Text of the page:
In a previous article, I mentioned that my husband and I are doing the twelve months of Christmas. Over the last 18 months, we have done a minimum of one act of service as a birthday present for the Savior. Usually, it is much more than the minimum. Each month has been different. Some months we give service that requires a lot of time and effort, and other months we purchase and donate things on the “wish list” for certain charitable organizations. We might make some sandwiches and go feed some homeless people, or we might make a cash contribution to a charitable organization. We have decorated graves and picked up trash in a cemetery. We have taken elderly people to doctor appointments. Some of our service has been within our own family. We have done quite a variety of things, and some projects take more planning, time, and physical effort than others. I wasn’t sure how long we would be able to keep this up, but being a helper has become something to look forward to doing every month.
I was not expecting to gain anything from this, but it has had a significant impact on our lives. My husband has always been my example of Christlike service. His whole life has been dedicated to quiet service to others. I have given service, but to be completely honest, it has never been a priority in my life. I don’t want to say that I’ve only served when it is convenient, because that’s not the case, but I haven’t always gone out of my way to find ways to serve.
Many people have said that we are the Savior’s hands. While I understand the sentiment, it’s not my favorite. In light of the torturous things that happened to the Savior, His hands are sacred to me. I prefer to think of myself as His helper rather than His hands. When I was a little girl, I played a game that I called “fairy.” I pretended to be a good fairy who cleaned someone’s room, dusted the living room, or washed the dishes without being asked. My mother sometimes referred to me as her little helper. As an adult, admittedly with a huge imagination, I get a kick out of being Christ’s “little helper.”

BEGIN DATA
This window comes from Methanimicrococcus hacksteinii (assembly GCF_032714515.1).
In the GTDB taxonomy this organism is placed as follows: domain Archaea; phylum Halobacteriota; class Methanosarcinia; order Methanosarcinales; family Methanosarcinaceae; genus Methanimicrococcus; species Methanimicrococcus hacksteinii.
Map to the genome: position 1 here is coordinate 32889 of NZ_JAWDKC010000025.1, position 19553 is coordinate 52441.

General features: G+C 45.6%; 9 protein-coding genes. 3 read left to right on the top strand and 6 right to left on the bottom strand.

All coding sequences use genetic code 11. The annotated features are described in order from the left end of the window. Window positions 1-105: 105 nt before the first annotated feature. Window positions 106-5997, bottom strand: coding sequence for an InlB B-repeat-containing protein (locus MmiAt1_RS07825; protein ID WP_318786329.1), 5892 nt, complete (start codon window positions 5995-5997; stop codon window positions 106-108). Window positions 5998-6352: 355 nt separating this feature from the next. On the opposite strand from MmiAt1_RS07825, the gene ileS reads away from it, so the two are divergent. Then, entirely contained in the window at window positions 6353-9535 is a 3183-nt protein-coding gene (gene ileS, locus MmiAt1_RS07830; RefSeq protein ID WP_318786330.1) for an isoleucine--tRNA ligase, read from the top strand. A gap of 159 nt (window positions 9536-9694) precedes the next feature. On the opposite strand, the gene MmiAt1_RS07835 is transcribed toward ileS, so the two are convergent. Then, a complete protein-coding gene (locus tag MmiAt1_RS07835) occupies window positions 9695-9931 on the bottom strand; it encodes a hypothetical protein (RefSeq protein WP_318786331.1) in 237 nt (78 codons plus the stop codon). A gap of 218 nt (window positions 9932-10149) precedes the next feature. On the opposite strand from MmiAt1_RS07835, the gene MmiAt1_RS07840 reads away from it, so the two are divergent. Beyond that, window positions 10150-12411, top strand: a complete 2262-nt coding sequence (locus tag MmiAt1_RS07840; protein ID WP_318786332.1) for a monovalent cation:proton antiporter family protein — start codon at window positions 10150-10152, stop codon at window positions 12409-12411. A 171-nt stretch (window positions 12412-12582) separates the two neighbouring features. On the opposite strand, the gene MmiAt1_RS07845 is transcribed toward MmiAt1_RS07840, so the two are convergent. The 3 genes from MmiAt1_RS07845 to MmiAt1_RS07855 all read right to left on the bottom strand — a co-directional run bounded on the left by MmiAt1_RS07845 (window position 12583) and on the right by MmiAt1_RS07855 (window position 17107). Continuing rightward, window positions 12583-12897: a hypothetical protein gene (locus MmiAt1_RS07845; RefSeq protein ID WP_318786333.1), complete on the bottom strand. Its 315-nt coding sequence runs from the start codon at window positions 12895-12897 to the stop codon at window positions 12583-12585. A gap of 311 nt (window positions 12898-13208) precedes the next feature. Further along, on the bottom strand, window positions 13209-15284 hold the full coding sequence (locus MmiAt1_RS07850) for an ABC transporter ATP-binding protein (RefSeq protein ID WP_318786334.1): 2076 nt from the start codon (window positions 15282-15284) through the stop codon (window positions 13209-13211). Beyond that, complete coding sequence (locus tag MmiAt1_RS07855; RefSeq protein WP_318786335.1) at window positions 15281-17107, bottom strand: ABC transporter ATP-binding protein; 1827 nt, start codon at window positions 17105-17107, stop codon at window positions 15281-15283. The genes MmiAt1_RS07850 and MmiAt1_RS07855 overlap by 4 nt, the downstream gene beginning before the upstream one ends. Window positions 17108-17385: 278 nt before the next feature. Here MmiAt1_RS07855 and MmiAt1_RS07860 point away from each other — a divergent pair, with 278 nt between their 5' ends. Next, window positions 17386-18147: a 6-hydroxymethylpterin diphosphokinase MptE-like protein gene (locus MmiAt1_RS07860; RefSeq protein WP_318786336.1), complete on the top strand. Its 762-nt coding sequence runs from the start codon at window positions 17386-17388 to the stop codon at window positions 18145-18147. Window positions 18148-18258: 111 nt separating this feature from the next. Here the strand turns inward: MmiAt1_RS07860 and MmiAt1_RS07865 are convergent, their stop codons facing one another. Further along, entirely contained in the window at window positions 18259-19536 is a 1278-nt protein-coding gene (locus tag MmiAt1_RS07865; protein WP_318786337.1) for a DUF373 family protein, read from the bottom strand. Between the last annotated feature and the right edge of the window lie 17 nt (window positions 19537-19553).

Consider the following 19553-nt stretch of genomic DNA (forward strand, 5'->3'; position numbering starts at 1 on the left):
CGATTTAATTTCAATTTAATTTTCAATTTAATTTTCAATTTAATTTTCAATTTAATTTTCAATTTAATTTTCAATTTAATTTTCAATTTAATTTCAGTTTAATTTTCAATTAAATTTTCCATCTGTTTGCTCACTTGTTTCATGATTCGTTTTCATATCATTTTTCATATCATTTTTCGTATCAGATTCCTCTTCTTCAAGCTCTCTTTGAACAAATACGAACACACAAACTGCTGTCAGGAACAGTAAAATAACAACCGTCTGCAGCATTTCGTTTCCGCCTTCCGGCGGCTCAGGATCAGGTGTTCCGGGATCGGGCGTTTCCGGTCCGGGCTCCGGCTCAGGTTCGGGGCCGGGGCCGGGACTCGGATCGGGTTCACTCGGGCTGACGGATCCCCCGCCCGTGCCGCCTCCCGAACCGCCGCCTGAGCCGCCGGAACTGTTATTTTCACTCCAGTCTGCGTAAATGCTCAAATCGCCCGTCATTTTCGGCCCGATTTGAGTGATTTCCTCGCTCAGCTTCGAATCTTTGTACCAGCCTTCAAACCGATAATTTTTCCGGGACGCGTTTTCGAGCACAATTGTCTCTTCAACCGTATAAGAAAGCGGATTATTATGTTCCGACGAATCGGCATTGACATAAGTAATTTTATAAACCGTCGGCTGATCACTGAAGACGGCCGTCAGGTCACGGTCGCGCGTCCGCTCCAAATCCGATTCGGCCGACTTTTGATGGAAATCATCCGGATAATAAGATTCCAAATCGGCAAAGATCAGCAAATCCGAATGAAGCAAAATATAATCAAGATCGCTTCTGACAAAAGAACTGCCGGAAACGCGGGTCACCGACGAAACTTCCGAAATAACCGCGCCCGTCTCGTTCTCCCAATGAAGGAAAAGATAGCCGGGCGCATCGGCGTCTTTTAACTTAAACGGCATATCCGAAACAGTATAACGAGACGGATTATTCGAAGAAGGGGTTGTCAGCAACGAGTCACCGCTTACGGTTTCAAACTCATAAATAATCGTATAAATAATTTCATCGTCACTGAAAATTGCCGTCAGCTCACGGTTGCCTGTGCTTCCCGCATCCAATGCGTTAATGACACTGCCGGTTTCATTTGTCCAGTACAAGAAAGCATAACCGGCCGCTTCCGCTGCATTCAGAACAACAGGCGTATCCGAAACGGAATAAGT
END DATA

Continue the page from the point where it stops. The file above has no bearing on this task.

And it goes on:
My faith grows stronger as I serve. I don’t know how or why this happens and I’m not even sure it matters. I just know that it does. I connect more with the Savior when I serve. My mind is more in tune. I listen more for promptings from the Holy Ghost. My actions are more in line with Christ’s teachings. My thoughts are centered on the gospel and on others. I feel closer to my Heavenly Father and His Son.
Another incredible change through this process is my level of happiness. I am a happier person when I serve. Again, I don’t know why this happens, and I guess it really doesn’t matter. I’m not going to overanalyze it. I’m merely choosing to make the observation.
Last month, the organization we chose to purchase items for was not located in our city. It wasn’t that far away, but we made a pleasant day trip out of it. It was a nice way to serve and get out of town at the same time. There’s nothing that says that giving service has to be drudgery.
My dad used to say that you can make a game out of anything. He tried to make work fun. When foam window cleaner came on the market, he drew funny pictures or messages on the windows with the cleaner before wiping it off. He mowed the lawn in circles or patterns for fun. He made radish roses when making a salad. My nephew tells the story of being ten years old and having fun cleaning the leach lines to the septic tank at our old family cabin with his grandpa (my dad). If there was a way to make work fun, Dad found it.
My husband and I have had lots of fun over the last year and a half with our service projects. Even the planning process has been fun. There are more ways to serve that we have time, energy, and funds. The process of deciding where to place our energy can be a game.
I’m glad we made giving service as a birthday gift to Christ a priority in our lives. Our gift isn’t wrapped in pretty paper, but we are giving from our hearts. As with all gifts, the giver is often the real receiver.
“We are often more concerned with how many followers and likes we have than with putting an arm around a friend and showing love, concern, and tangible interest” (Bonnie L. Oscarson, “The Needs before Us,” Oct. 2017 General Conference).
Service builds character. It makes us stronger. It builds faith. It helps the Savior accomplish His work. It helps our neighbors. It is an act of love. It makes us happy. Being a helper is the Lord’s way.
Make being Christ’s little helper a priority in your life. You won’t regret the decision.
Tudie Rose is a mother of four and grandmother of ten in Sacramento, California. You can find her on Twitter as @TudieRose. She blogs as Tudie Rose at http://potrackrose.wordpress.com. She has written articles for Familius. You will find a Tudie Rose essay in Lessons from My Parents, Michele Robbins, Familius 2013, at http://www.familius.com/lessons-from-my-parents.